In my last Basic Concept post when discussing why reactions occur, I left it rather vague as to what happens when substances dissolve. I suggested that no reaction had taken place because the chemical structure of the solutes had not really changed. Today I want to go into a little more detail as to what happens when solutes and solvents mix and discuss the difference between solution and liquid. We typically think of solutions as being a liquid mixture. But are all liquids solutions and all solutions liquids?
This question is a bit like the rhetoric around the series of statements:
My cat is gray. Are all cats gray?
To be able to answer the question as to the relationship between liquids and solutions we need to define what we mean by liquid and solutions. Janet in a post on phase changes describes:
A liquid has more intermolecular attractions holding the molecules to each other than the gas phase, but fewer than the solid phase. As a result, while the resulting clump of molecules is still nowhere near as compressible as the gas phase of the same substance would be, liquids don’t have rigid shapes, and they take on the shape of the containers you pour them into. The intermediate number of intermolecular associations (between gas and solid) means that the molecules in the liquid are sticking together but have some “wiggle room”.
Chambers Dictionary of Science and Technology defines liquid as:
A state of matter between a solid and a gas, in which the shape of a given mass depends on the containing vessel, the volume being independent. Liquids are almost as incompressible as solids.
The dictionary defines a solution (chem) as a:
Homogeneous mixture of two or more components in a single phase. Often refers specifically to a solution in water.
From this it would imply that solutions are special cases of liquids in the same way gray cats are a special case of cat. I quibble with the dictionary definition of solution (and fortunately so does this site for intro chemistry at OKState) as solutions can be solids in solids, liquids n solids, gases in solids, solids in liquids, liquids in liquids, gases in liquids, and gases in gases.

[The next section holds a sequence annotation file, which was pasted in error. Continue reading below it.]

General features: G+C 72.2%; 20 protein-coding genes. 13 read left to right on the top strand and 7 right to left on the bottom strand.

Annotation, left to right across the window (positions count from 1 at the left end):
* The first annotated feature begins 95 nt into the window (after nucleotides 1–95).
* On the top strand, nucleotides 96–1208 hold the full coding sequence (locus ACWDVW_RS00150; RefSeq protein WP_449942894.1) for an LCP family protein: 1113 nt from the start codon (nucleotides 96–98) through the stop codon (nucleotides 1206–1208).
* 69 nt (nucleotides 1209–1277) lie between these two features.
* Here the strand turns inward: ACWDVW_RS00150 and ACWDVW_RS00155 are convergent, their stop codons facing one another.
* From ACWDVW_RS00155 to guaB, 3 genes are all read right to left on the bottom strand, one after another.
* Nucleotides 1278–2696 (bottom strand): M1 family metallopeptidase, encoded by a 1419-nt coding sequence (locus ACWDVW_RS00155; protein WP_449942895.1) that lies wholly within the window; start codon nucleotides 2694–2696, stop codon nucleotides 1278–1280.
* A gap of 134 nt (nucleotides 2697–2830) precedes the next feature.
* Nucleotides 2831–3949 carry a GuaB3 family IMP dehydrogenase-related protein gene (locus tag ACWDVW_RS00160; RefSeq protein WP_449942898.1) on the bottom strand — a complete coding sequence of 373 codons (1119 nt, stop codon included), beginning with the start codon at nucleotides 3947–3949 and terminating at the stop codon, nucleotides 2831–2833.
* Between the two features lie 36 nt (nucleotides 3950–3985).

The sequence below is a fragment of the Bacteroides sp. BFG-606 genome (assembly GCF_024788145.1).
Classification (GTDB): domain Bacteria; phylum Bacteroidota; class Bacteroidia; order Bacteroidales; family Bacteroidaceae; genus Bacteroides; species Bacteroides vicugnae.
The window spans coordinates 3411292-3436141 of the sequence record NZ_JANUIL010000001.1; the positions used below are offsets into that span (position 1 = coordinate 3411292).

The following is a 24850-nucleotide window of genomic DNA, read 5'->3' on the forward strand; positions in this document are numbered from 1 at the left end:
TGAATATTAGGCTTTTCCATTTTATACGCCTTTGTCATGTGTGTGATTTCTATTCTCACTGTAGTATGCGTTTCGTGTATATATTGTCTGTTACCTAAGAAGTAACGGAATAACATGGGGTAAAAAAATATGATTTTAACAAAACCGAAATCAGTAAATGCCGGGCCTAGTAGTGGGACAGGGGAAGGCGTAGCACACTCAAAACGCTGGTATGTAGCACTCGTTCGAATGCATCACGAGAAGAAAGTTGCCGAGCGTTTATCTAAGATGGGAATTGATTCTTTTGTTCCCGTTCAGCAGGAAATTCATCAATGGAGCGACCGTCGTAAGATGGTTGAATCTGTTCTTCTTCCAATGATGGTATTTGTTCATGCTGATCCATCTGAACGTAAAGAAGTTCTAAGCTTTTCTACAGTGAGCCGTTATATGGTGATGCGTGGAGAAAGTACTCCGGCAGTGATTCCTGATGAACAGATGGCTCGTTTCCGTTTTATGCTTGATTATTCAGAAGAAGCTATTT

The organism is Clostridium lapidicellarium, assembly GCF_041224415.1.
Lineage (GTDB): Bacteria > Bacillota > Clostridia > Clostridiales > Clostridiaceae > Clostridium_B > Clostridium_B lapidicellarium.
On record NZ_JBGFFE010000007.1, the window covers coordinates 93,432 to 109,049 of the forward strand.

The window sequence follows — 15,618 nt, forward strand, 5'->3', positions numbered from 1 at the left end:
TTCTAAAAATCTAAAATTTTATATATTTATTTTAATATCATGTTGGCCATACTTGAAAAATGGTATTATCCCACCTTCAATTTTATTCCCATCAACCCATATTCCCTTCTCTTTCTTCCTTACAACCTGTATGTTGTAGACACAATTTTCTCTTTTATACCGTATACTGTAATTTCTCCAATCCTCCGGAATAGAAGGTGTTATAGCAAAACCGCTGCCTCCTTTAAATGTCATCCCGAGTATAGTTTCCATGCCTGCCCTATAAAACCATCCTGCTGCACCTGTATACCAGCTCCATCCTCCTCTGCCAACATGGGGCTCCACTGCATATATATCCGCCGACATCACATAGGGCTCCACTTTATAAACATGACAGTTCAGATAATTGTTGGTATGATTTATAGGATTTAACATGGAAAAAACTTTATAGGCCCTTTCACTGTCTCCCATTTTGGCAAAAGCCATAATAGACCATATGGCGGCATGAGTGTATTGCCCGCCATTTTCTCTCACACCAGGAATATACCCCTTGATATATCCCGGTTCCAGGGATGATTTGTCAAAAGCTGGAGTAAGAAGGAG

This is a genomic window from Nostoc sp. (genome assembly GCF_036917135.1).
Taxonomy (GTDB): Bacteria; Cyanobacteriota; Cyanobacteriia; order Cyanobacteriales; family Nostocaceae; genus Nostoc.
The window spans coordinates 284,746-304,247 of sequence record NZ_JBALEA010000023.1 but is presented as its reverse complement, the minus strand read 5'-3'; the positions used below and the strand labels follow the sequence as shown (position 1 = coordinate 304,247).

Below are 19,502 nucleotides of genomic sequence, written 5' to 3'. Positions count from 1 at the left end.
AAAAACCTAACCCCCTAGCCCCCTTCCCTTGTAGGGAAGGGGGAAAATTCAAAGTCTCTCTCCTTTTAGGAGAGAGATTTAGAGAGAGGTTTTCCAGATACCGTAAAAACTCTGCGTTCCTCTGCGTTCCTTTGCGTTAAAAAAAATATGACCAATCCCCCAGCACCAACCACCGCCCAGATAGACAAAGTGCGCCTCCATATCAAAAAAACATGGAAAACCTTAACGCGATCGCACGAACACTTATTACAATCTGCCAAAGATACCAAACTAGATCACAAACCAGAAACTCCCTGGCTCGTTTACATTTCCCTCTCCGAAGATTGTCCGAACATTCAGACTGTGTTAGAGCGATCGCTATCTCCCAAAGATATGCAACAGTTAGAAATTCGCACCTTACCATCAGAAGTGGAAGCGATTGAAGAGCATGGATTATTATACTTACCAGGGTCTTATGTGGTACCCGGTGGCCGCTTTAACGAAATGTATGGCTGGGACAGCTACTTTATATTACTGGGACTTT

So having established that solutions are:
- A mixture of two or more components
- Typically but not always liquid
When discussing how components become a solutions, it is for convenience sake that the major component of a solution is termed the solvent and the other component(s) is(are) termed the solute(s). This helps chemists discuss what is going on when components of a solution are mixed. These are defined by the dictionary as:
Solvent: The component of a solution which is present in excess, or whose physical state is the same as that of the solution.
Solute: A substance that is dissolved into another.
Solutions typically occur by the solute being dissolved into the solvent. In the case of an aqueous solution of sodium chloride (table salt, NaCl), water is the solvent (aqueous is just the chemistry fancy way of saying in water) and NaCl is the solute.
Interestingly, different solutes dissolve in different ways. As I have posted about before, sodium chloride (NaCl) becomes ions of Na(+) and Cl(-) when mixed with water. This allows the salt to stay in solution because the bipolar nature of water means that water molecules surround the ions:
Note that the partially positive hydrogen atoms of water face the negatively charged Cl ions and the partially negative oxygen atoms face the positively charged Na ions.
Organic molecules such as glucose, sucrose (table sugar) and vitamin C (ascorbic acid) are soluble because they have hydroxyl (OH) side chains. These form hydrogen bonds with water molecules.
The way that water molecules are arranged around the solute is known as solvation. This is defined as the association or combination of molecules of solvent with solute ions or molecules.
Not all organic molecules are able to dissolve in water. The familiar example being oil and water when making a salad dressing. Some organic compounds are able to partially dissolve into water. This makes them sparingly soluble and they partition into the water phase or form micelles with hydrophilic (water loving) groups facing the water molecule and hydrophobic (water hating) groups facing the inside of the micelle. This is how solutions such as milk are formed as suspended in water solvent are proteins and lipids.
Solutions are endlessly fascinating for food scientists and I will discuss more about colloids and suspensions in another post.